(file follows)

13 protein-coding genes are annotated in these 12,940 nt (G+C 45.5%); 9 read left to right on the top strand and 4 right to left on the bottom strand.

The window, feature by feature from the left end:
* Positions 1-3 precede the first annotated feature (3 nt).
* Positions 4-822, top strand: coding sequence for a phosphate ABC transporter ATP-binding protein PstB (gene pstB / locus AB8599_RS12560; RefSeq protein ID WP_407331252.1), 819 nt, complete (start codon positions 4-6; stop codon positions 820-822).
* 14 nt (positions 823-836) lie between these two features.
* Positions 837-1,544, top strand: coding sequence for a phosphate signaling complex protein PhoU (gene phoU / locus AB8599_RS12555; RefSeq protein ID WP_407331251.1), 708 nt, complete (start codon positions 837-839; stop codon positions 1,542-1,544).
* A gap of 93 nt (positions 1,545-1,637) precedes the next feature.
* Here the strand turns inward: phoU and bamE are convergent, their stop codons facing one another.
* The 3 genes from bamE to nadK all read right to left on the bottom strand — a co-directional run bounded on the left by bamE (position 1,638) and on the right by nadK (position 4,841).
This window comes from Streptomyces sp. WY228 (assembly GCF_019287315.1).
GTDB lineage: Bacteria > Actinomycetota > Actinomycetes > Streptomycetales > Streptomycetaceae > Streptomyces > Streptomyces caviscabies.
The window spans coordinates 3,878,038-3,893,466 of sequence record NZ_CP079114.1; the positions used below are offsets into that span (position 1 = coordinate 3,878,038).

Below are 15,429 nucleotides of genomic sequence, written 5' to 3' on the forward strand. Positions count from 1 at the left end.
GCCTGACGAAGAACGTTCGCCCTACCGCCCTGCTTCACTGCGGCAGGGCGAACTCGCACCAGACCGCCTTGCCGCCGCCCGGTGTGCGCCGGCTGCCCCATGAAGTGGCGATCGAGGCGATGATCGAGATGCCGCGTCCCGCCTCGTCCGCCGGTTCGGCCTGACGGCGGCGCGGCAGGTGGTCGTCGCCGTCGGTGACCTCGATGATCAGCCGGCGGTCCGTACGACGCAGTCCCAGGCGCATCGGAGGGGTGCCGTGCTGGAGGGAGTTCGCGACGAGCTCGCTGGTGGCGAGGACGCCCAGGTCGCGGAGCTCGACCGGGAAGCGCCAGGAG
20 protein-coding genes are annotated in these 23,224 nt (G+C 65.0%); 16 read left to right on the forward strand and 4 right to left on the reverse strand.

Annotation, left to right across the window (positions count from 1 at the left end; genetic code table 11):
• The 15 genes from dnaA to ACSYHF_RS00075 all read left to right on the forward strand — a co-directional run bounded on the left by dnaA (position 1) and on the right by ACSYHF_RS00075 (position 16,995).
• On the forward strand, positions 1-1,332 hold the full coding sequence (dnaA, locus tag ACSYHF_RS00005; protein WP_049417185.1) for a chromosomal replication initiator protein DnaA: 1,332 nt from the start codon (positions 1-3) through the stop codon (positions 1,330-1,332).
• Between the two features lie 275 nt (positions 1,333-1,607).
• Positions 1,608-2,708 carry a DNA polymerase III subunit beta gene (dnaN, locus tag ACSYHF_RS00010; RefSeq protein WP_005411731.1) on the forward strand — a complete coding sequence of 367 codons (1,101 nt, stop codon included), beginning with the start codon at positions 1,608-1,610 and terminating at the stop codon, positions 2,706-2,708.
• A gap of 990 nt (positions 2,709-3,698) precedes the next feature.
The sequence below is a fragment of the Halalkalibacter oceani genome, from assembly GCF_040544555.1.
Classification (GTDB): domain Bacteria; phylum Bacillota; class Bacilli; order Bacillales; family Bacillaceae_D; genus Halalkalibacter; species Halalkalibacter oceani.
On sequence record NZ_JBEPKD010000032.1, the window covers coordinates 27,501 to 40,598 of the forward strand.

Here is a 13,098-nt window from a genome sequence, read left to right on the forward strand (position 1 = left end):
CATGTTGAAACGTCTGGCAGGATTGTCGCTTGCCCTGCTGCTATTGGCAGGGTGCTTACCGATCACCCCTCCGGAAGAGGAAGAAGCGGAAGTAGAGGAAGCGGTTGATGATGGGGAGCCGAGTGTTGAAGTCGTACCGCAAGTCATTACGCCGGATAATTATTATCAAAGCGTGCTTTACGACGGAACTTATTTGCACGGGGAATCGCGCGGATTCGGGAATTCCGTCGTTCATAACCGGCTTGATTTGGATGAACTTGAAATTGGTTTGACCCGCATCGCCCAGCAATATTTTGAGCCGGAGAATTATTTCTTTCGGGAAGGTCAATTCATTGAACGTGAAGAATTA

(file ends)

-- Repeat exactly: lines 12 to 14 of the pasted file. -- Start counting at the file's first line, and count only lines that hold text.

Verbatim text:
The window spans coordinates 3,878,038-3,893,466 of sequence record NZ_CP079114.1; the positions used below are offsets into that span (position 1 = coordinate 3,878,038).

Below are 15,429 nucleotides of genomic sequence, written 5' to 3' on the forward strand. Positions count from 1 at the left end.
GCCTGACGAAGAACGTTCGCCCTACCGCCCTGCTTCACTGCGGCAGGGCGAACTCGCACCAGACCGCCTTGCCGCCGCCCGGTGTGCGCCGGCTGCCCCATGAAGTGGCGATCGAGGCGATGATCGAGATGCCGCGTCCCGCCTCGTCCGCCGGTTCGGCCTGACGGCGGCGCGGCAGGTGGTCGTCGCCGTCGGTGACCTCGATGATCAGCCGGCGGTCCGTACGACGCAGTCCCAGGCGCATCGGAGGGGTGCCGTGCTGGAGGGAGTTCGCGACGAGCTCGCTGGTGGCGAGGACGCCCAGGTCGCGGAGCTCGACCGGGAAGCGCCAGGAG